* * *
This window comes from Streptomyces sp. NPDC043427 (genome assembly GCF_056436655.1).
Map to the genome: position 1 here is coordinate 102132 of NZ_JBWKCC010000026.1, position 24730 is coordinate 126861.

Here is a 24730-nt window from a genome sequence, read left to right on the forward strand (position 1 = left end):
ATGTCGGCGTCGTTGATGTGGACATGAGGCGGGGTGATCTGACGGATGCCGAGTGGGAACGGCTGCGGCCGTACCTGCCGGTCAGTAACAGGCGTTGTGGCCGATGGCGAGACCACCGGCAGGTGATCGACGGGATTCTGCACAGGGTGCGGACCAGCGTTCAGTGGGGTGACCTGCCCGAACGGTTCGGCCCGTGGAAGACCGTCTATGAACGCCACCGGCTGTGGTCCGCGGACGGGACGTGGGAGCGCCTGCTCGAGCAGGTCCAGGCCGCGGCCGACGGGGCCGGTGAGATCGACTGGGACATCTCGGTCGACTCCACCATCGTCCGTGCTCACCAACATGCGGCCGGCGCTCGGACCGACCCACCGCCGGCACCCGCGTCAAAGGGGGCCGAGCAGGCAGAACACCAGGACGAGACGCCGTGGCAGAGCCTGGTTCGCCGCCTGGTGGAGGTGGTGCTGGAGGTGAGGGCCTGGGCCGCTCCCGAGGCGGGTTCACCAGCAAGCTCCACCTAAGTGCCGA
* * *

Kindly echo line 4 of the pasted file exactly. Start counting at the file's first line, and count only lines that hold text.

ATGTCGGCGTCGTTGATGTGGACATGAGGCGGGGTGATCTGACGGATGCCGAGTGGGAACGGCTGCGGCCGTACCTGCCGGTCAGTAACAGGCGTTGTGGCCGATGGCGAGACCACCGGCAGGTGATCGACGGGATTCTGCACAGGGTGCGGACCAGCGTTCAGTGGGGTGACCTGCCCGAACGGTTCGGCCCGTGGAAGACCGTCTATGAACGCCACCGGCTGTGGTCCGCGGACGGGACGTGGGAGCGCCTGCTCGAGCAGGTCCAGGCCGCGGCCGACGGGGCCGGTGAGATCGACTGGGACATCTCGGTCGACTCCACCATCGTCCGTGCTCACCAACATGCGGCCGGCGCTCGGACCGACCCACCGCCGGCACCCGCGTCAAAGGGGGCCGAGCAGGCAGAACACCAGGACGAGACGCCGTGGCAGAGCCTGGTTCGCCGCCTGGTGGAGGTGGTGCTGGAGGTGAGGGCCTGGGCCGCTCCCGAGGCGGGTTCACCAGCAAGCTCCACCTAAGTGCCGA